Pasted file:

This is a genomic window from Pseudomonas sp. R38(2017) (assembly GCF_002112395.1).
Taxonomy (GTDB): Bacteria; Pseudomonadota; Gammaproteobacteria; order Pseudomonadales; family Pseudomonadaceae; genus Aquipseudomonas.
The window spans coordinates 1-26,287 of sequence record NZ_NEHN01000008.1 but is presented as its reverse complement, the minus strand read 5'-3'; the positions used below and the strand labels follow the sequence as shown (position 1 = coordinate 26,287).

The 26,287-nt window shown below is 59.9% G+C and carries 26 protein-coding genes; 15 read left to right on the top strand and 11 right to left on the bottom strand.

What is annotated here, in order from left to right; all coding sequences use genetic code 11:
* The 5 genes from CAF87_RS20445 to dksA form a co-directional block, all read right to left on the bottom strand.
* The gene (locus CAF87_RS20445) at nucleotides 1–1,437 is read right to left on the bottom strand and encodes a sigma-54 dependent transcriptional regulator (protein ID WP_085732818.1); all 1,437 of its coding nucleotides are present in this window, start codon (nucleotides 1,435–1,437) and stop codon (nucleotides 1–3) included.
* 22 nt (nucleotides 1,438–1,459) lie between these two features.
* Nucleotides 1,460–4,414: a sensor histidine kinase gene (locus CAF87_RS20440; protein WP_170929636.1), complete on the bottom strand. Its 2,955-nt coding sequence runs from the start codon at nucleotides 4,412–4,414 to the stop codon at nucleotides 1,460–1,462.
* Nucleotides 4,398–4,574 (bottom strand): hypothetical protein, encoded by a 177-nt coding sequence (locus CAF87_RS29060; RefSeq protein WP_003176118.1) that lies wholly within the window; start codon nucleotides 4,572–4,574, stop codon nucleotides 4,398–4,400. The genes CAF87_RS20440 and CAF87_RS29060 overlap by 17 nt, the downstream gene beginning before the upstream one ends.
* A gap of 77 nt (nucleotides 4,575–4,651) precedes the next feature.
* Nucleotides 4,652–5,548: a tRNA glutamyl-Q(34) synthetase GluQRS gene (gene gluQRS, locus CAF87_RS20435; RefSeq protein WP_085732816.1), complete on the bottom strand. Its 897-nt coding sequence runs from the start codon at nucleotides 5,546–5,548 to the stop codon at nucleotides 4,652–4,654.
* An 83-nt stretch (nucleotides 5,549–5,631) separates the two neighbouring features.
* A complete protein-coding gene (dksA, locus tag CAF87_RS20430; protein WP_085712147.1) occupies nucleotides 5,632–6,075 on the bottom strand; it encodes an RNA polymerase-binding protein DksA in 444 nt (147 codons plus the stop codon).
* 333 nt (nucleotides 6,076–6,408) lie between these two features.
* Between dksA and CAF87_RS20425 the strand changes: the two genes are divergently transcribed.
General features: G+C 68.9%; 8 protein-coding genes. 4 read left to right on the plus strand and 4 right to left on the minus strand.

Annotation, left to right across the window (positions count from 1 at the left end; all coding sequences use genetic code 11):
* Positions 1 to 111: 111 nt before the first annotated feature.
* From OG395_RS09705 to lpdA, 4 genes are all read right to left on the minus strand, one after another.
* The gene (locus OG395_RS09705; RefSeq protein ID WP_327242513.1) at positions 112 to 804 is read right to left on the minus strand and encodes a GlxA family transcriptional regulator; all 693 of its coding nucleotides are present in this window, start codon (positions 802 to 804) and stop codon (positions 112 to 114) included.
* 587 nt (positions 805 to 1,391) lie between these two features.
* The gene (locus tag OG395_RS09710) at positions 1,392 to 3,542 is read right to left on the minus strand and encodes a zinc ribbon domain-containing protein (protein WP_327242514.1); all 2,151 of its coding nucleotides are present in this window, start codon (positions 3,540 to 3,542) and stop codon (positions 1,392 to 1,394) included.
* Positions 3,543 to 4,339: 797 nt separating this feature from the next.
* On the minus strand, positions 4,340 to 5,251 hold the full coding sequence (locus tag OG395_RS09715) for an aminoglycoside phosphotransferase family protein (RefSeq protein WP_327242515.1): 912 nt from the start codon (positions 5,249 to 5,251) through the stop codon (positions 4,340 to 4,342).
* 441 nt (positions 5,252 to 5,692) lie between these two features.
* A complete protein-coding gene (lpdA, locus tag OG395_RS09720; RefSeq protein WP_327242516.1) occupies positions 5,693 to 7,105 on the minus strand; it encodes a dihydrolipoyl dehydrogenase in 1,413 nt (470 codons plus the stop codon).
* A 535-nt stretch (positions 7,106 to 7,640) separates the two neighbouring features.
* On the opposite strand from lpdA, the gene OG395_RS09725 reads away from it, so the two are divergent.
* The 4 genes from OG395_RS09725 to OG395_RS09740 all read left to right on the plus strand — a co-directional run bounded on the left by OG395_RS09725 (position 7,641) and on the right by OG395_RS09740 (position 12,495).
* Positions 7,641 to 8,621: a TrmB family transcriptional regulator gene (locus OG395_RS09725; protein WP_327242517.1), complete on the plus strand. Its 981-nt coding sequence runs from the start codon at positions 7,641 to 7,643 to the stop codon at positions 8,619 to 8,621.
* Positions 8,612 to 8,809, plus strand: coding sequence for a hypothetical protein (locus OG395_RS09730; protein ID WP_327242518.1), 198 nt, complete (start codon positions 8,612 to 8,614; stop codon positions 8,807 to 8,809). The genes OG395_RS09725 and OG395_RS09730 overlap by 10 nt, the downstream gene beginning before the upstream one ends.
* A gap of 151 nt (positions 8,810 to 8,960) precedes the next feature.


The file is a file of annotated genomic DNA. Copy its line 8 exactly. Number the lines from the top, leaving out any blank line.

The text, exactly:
* 22 nt (nucleotides 1,438–1,459) lie between these two features.